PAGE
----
Mosquitoes bred to be unable to infect people with the malaria parasite are an attractive approach to helping curb one of the world's most pressing public health issues, according to UC Irvine scientists.
Anthony James and colleagues from UCI and the Pasteur Institute in Paris have produced a model of the Anopheles stephensi mosquito -- a major source of malaria in India and the Middle East -- that impairs the development of the malaria parasite. These mosquitoes, in turn, cannot transmit the disease through their bites.
"Our group has made significant advances with the creation of transgenic mosquitoes," said James, a UCI Distinguished Professor of microbiology & molecular genetics and molecular biology & biochemistry. "But this is the first model of a malaria vector with a genetic modification that can potentially exist in wild populations and be transferred through generations without affecting their fitness."
More than 40 percent of the world's population lives in areas where there is a risk of contracting malaria. According to the Centers for Disease Control & Prevention, 300 million to 500 million cases of malaria occur each year, and nearly 1 million people die of the disease annually -- largely infants, young children and pregnant women, most of them in Africa.
James said one advantage of his group's method is that it can be applied to the dozens of different mosquito types that harbor and transmit the Plasmodium falciparum parasite, including those in Africa. Study results appear this week in the early online version of the Proceedings of the National Academy of Sciences.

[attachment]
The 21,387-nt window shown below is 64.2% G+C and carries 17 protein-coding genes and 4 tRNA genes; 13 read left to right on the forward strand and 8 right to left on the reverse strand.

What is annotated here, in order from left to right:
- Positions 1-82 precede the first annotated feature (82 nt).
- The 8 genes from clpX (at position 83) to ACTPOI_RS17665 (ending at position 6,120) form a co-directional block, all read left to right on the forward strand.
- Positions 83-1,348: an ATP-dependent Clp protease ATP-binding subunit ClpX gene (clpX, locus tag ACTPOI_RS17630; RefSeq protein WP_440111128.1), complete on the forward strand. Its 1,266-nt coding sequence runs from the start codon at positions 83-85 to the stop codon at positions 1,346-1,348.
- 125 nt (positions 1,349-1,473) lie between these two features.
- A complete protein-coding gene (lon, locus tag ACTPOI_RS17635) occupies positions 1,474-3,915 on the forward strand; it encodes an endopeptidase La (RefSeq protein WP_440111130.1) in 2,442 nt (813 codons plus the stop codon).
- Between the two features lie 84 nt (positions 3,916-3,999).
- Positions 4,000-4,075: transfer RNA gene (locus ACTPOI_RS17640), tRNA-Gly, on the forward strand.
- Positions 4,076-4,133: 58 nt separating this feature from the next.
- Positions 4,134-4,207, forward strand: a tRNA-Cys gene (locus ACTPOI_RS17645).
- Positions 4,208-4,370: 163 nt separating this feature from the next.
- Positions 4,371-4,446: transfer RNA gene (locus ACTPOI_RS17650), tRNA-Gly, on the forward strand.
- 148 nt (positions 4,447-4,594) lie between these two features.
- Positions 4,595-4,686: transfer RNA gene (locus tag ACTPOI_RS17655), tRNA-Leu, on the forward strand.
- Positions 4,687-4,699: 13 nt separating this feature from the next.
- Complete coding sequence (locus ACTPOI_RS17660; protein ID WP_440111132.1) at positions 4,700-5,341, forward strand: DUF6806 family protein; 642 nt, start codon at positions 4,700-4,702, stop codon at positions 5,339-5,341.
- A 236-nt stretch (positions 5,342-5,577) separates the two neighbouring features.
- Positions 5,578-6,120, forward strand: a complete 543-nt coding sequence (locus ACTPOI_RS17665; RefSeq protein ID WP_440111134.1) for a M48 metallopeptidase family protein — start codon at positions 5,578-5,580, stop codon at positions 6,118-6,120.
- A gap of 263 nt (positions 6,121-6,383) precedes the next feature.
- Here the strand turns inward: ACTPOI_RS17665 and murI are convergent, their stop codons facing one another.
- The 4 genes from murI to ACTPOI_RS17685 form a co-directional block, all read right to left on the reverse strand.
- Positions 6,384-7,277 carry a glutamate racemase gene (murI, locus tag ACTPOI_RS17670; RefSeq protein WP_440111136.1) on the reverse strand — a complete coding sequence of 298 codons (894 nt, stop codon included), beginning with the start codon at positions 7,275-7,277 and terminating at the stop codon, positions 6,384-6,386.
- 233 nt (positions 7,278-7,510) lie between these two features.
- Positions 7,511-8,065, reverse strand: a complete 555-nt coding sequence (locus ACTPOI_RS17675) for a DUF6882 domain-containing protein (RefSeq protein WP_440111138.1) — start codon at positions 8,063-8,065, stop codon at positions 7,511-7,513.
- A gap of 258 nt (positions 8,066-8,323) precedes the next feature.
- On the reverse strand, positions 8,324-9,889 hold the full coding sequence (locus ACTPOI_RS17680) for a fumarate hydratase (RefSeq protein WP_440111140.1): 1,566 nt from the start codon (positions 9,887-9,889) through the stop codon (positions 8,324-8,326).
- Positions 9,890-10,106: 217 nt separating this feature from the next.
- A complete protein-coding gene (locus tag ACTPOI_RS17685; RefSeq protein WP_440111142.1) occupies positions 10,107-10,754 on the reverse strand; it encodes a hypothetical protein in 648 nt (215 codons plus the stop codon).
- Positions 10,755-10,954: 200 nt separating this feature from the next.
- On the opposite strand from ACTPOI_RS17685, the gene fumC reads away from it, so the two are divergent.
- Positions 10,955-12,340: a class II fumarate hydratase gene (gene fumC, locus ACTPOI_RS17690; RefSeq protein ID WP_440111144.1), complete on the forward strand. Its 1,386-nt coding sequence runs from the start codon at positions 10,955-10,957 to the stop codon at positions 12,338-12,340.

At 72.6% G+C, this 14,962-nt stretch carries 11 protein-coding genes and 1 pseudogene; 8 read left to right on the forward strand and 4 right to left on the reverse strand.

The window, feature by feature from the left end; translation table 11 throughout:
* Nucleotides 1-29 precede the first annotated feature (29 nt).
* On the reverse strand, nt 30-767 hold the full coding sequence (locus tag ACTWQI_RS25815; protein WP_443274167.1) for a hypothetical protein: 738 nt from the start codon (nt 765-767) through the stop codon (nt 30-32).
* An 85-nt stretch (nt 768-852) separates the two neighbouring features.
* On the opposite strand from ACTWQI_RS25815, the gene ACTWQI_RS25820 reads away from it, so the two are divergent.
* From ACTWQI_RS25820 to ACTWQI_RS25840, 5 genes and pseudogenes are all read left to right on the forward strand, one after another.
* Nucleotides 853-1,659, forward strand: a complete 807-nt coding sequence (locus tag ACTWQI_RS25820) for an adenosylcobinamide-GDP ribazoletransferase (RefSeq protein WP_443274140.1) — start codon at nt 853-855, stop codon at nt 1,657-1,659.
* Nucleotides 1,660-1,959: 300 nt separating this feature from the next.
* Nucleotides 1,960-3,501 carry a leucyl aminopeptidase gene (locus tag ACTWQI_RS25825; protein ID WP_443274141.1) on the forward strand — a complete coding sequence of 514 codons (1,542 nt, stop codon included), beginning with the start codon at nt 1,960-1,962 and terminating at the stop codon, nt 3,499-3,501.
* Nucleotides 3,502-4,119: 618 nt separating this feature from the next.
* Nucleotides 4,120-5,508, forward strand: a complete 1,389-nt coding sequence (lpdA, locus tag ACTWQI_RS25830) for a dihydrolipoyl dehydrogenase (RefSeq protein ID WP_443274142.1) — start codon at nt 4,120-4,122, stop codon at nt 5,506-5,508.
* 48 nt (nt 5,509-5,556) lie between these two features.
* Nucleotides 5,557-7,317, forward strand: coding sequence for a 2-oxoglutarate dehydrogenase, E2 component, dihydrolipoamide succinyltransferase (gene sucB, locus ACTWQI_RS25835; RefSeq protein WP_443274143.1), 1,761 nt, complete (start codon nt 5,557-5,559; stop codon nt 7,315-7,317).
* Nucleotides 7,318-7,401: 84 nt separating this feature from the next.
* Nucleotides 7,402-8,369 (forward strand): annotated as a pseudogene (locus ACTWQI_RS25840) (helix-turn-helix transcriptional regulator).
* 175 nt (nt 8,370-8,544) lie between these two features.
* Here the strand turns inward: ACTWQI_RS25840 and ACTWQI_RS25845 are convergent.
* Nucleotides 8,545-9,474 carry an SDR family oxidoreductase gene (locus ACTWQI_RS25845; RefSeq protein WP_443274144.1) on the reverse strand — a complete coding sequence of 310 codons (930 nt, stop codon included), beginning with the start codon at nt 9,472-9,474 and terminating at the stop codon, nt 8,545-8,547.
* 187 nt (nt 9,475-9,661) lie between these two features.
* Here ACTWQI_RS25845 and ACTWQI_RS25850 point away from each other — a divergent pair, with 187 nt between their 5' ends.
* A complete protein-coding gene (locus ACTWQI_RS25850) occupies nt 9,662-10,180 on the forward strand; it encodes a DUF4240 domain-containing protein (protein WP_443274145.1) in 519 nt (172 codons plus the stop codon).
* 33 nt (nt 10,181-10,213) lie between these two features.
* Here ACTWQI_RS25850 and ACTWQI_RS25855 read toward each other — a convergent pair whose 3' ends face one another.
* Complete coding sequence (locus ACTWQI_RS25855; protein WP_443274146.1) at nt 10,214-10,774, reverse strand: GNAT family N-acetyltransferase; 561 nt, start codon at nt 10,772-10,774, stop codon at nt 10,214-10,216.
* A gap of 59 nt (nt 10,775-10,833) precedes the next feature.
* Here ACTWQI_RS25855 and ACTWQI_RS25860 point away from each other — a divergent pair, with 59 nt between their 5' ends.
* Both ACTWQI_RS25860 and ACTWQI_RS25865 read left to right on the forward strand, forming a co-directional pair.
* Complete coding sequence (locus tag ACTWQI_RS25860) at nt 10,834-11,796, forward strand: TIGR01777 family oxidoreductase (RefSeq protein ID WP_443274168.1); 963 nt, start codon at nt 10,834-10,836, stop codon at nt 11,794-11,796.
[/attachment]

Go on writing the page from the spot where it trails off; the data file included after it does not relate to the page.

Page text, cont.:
The researchers conceived their approach through mouse studies. Mice infected with the human form of malaria create antibodies that kill the parasite. James' team exploited the molecular components of this mouse immune-system response and engineered genes that could produce the same response in mosquitoes. In their model, antibodies are released in genetically modified mosquitoes that render the parasite harmless to others.
"We see a complete deletion of the infectious version of the malaria parasite," said James, a member of the National Academy of Sciences. "This blocking process within the insect that carries malaria can help significantly reduce human sickness and death."
He and his colleagues have pioneered the creation of genetically altered mosquitoes that limit the transmission of dengue fever, malaria and other vector-borne illnesses.
Alison Isaacs, Nijole Jasinskiene and Mikhail Tretiakov of UCI and Isabelle Thiery, Agnes Zettor and Catherine Bourgouin of the Pasteur Institute contributed to the study, which received support from the National Institute of Allergy & Infectious Diseases -- a National Institutes of Health entity -- through grant number R37 AI029746.
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